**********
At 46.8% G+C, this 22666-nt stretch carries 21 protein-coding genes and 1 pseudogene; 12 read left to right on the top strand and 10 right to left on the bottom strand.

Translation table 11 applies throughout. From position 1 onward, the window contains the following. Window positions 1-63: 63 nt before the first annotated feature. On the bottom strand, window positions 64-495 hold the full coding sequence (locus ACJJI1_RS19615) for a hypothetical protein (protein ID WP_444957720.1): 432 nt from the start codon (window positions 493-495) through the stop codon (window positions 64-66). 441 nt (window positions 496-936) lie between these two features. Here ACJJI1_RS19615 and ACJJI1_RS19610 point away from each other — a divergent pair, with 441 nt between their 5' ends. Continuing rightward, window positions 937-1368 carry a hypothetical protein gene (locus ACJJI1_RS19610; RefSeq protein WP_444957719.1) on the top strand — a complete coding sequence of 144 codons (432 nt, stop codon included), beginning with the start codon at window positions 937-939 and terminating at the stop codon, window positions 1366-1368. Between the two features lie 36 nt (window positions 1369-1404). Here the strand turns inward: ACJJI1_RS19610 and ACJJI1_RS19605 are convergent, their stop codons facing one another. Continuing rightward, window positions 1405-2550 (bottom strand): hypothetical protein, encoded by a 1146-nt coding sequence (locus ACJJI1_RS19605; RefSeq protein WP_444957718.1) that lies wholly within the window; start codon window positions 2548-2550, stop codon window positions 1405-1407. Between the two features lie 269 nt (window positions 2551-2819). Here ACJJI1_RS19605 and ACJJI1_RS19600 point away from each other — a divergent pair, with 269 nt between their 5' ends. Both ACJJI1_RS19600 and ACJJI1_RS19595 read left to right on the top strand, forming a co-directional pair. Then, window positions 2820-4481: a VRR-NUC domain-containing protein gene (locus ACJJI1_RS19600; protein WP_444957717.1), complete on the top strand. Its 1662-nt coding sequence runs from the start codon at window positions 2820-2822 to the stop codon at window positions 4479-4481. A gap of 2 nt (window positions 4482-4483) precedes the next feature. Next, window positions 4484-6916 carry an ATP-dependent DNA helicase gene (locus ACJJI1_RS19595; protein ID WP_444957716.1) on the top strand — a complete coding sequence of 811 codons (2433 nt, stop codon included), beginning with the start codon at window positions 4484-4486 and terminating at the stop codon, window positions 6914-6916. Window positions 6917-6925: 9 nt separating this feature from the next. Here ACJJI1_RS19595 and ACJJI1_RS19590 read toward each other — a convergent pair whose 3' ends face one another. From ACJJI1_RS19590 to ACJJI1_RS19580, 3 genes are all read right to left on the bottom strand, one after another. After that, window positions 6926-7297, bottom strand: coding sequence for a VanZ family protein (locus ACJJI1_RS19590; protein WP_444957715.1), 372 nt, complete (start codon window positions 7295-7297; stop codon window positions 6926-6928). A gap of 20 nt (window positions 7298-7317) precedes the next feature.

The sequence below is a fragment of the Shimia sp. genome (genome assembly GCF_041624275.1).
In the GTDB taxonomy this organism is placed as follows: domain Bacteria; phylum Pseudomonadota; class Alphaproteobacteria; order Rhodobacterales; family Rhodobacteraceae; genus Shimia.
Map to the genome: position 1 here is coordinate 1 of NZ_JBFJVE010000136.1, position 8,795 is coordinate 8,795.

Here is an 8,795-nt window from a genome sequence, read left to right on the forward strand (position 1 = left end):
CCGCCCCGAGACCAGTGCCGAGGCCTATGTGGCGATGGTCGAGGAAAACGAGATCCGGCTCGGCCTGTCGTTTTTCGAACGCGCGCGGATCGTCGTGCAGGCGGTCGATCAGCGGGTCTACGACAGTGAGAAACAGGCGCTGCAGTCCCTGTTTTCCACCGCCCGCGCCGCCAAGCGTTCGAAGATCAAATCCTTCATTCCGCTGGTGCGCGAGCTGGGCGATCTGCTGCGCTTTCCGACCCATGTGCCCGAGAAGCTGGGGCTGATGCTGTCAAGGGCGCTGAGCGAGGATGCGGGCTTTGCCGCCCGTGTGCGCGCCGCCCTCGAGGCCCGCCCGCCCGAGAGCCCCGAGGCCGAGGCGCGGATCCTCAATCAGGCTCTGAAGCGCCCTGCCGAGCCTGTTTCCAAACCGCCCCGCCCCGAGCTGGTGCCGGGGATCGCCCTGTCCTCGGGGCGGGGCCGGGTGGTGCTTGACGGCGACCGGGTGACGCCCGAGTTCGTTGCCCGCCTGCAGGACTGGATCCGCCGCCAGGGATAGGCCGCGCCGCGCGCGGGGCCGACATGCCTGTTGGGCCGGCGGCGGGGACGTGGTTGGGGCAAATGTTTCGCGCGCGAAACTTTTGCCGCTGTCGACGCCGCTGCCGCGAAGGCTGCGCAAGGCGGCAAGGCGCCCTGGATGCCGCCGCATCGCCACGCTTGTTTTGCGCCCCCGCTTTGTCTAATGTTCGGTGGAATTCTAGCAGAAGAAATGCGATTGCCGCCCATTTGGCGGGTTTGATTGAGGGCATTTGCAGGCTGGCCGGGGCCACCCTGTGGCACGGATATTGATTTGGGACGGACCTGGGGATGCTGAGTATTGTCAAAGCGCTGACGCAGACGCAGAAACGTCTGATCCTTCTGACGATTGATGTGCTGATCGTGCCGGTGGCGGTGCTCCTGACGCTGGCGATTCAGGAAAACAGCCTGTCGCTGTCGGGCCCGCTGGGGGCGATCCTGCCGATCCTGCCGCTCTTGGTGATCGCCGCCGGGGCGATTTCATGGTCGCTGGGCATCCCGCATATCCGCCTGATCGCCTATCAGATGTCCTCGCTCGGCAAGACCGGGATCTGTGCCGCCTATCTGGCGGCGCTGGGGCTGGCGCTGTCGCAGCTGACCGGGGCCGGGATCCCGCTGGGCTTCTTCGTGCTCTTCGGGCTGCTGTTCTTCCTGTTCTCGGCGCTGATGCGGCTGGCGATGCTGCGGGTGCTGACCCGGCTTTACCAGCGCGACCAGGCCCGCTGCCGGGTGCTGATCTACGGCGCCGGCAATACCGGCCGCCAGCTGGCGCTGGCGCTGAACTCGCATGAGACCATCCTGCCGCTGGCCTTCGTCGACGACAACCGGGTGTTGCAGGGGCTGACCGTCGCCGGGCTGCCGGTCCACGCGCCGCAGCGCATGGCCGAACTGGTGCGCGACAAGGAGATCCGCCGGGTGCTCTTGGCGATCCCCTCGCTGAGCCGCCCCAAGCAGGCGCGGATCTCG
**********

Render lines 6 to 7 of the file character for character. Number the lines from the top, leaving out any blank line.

Here is an 8,795-nt window from a genome sequence, read left to right on the forward strand (position 1 = left end):
CCGCCCCGAGACCAGTGCCGAGGCCTATGTGGCGATGGTCGAGGAAAACGAGATCCGGCTCGGCCTGTCGTTTTTCGAACGCGCGCGGATCGTCGTGCAGGCGGTCGATCAGCGGGTCTACGACAGTGAGAAACAGGCGCTGCAGTCCCTGTTTTCCACCGCCCGCGCCGCCAAGCGTTCGAAGATCAAATCCTTCATTCCGCTGGTGCGCGAGCTGGGCGATCTGCTGCGCTTTCCGACCCATGTGCCCGAGAAGCTGGGGCTGATGCTGTCAAGGGCGCTGAGCGAGGATGCGGGCTTTGCCGCCCGTGTGCGCGCCGCCCTCGAGGCCCGCCCGCCCGAGAGCCCCGAGGCCGAGGCGCGGATCCTCAATCAGGCTCTGAAGCGCCCTGCCGAGCCTGTTTCCAAACCGCCCCGCCCCGAGCTGGTGCCGGGGATCGCCCTGTCCTCGGGGCGGGGCCGGGTGGTGCTTGACGGCGACCGGGTGACGCCCGAGTTCGTTGCCCGCCTGCAGGACTGGATCCGCCGCCAGGGATAGGCCGCGCCGCGCGCGGGGCCGACATGCCTGTTGGGCCGGCGGCGGGGACGTGGTTGGGGCAAATGTTTCGCGCGCGAAACTTTTGCCGCTGTCGACGCCGCTGCCGCGAAGGCTGCGCAAGGCGGCAAGGCGCCCTGGATGCCGCCGCATCGCCACGCTTGTTTTGCGCCCCCGCTTTGTCTAATGTTCGGTGGAATTCTAGCAGAAGAAATGCGATTGCCGCCCATTTGGCGGGTTTGATTGAGGGCATTTGCAGGCTGGCCGGGGCCACCCTGTGGCACGGATATTGATTTGGGACGGACCTGGGGATGCTGAGTATTGTCAAAGCGCTGACGCAGACGCAGAAACGTCTGATCCTTCTGACGATTGATGTGCTGATCGTGCCGGTGGCGGTGCTCCTGACGCTGGCGATTCAGGAAAACAGCCTGTCGCTGTCGGGCCCGCTGGGGGCGATCCTGCCGATCCTGCCGCTCTTGGTGATCGCCGCCGGGGCGATTTCATGGTCGCTGGGCATCCCGCATATCCGCCTGATCGCCTATCAGATGTCCTCGCTCGGCAAGACCGGGATCTGTGCCGCCTATCTGGCGGCGCTGGGGCTGGCGCTGTCGCAGCTGACCGGGGCCGGGATCCCGCTGGGCTTCTTCGTGCTCTTCGGGCTGCTGTTCTTCCTGTTCTCGGCGCTGATGCGGCTGGCGATGCTGCGGGTGCTGACCCGGCTTTACCAGCGCGACCAGGCCCGCTGCCGGGTGCTGATCTACGGCGCCGGCAATACCGGCCGCCAGCTGGCGCTGGCGCTGAACTCGCATGAGACCATCCTGCCGCTGGCCTTCGTCGACGACAACCGGGTGTTGCAGGGGCTGACCGTCGCCGGGCTGCCGGTCCACGCGCCGCAGCGCATGGCCGAACTGGTGCGCGACAAGGAGATCCGCCGGGTGCTCTTGGCGATCCCCTCGCTGAGCCGCCCCAAGCAGGCGCGGATCTCG